- Determine if human sperm cells have undergone the progesterone-induced acrosome reaction
- Investigate receptor capping in leukocytes
- Measure lateral diffusion of glycoproteins, glycolipids and viruses in membranes
- Show the redistribution of cell-surface glycoproteins in murine fibroblasts that had been induced to migrate by exposure to an electric field
WGA conjugates are useful for labeling of bacterial cell wall peptidoglycans, chitin and cartilage glycosaminoglycans. In addition, nuclear core complexes have been found to contain several proteins with O-linked N-acetylglucosaminyl residues. In a study of nuclear protein transport, nuclei isolated from monkey kidney epithelial cells were demonstrated to be intact by their bright staining with fluorescein WGA (W834); fluorescein Con A (C827), which binds to residues accessible only in nuclei with compromised membranes, was used as a negative control for intact nuclei. Fluorescent WGA has also been employed to monitor reconstitution of the nuclear core complex in Xenopus egg extracts. WGA conjugates undergo axonal transport and have been shown to cross from axonal nerve endings into adjacent neurons.
Fluorescent lectins are also useful in microbiology applications. Fluorescent WGA conjugates stain chitin in fungal cell walls and have been reported to stain gram-positive but not gram-negative bacteria for subsequent analysis by either imaging or flow cytometry. Fluorescent WGA conjugates are utilized in our ViaGram Red+ Bacterial Gram Stain and Viability Kit (V7023, Viability and Cytotoxicity Assay Kits for Diverse Cell Types—Section 15.3) to differentiate gram-positive and gram-negative bacteria. Fluorescent WGA also binds to sheathed microfilariae and has been used to detect filarial infection in blood smears.
In addition to these nuclear core and microbiology studies, fluorescent WGA has been used to:
- Bind the sarcolemma of rat and dog cardiac myocytes, even within the intercalated discs and transverse tubules, allowing researchers to map the distribution of gap junctions in these cell types
- Determine the intracellular distribution of altered lysosomal proteins, enabling the definition of the sequence requirements for proper cell sorting
- Identify the differentiation state of Madin–Darby canine kidney (MDCK) cells
- Investigate plant hemicelluloses
- Measure cell membrane potential in combination with potential-sensitive membrane probes
Image-iT LIVE Plasma Membrane and Nuclear Labeling Kit
The Image-iT LIVE Plasma Membrane and Nuclear Labeling Kit (I34406) provides two stains—red-fluorescent Alexa Fluor 594 wheat germ agglutinin (WGA) (excitation/emission maxima ~590/617 nm) and blue-fluorescent Hoechst 33342 dye (excitation/emission maxima when bound to DNA ~350/461 nm)—for highly selective staining of the plasma membrane and nucleus, respectively, of live cells expressing Green Fluorescent Protein (GFP, ). These dyes can be combined into one staining solution using the protocol provided, saving labeling time and wash steps while still providing optimal staining. Cell-impermeant Alexa Fluor 594 WGA binds selectively to N-acetylglucosamine and N-acetylneuraminic acid residues. When used according to the protocol, Alexa Fluor 594 WGA provides highly selective labeling of the plasma membrane with minimal background, although labeling may not be as distinct for flat cell types when viewed using standard epifluorescence microscopy or low magnification. Alexa Fluor 594 WGA is retained after formaldehyde fixation and permeabilization with Triton X-100. This fluorescent lectin conjugate can also be used to label fixed cells; however, to avoid labeling intracellular components, formaldehyde-fixed cells should not be permeabilized before labeling. It is important to note that Alexa Fluor 594 WGA can stimulate biological activity, including clustering of glycosylated cell-surface proteins.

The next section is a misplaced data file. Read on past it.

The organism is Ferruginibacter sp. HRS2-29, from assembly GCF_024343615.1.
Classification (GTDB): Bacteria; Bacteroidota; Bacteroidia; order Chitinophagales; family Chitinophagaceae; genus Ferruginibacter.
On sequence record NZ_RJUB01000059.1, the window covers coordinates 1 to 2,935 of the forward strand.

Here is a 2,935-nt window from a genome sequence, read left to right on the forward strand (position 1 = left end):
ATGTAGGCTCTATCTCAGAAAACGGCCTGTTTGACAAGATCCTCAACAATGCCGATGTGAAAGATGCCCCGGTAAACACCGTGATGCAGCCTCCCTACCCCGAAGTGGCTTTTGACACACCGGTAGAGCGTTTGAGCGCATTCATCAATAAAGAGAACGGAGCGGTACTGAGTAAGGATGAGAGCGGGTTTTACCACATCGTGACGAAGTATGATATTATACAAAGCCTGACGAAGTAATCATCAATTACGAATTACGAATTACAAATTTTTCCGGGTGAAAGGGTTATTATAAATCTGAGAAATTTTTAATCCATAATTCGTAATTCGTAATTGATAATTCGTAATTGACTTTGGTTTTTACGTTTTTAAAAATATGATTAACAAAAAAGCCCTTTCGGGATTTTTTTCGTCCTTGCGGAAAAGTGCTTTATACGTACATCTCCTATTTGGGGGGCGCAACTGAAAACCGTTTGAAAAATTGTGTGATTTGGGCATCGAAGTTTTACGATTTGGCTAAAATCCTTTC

The kit also includes Hoechst 33342 dye, a cell-permeant nucleic acid stain that is selective for DNA and is spectrally similar to DAPI. This dye should not interfere with GFP fluorescence and is retained after fixation and permeabilization. The Image-iT LIVE Plasma Membrane and Nuclear Labeling Kit contains:
- Alexa Fluor 594 wheat germ agglutinin (WGA)
- Hoechst 33342
- Detailed experimental protocols (Image-iT LIVE Plasma Membrane and Nuclear Labeling Kit)
Each kit provides enough staining solution for 360 assays using the protocol provided for labeling live, cultured cells that are adhering to coverslips.
Lectins from Griffonia simplicifolia
Isolectin GS-IB4 is a 114,000-dalton glycoprotein that is part of a family of five tetrameric type I isolectins (IA4, IA3B, IA2B2, IAB3 and IB4) isolated from the seeds of the tropical African legume Griffonia simplicifolia (formerly Bandeiraea simplicifolia). The A and B subunits are very similar, differing in amino acid sequence only at the N-terminus. The subunits, however, display remarkably different binding specificities. The A subunit prefers N-acetyl-D-galactosamine end groups, whereas the B subunit is selective for terminal α-D-galactosyl residues.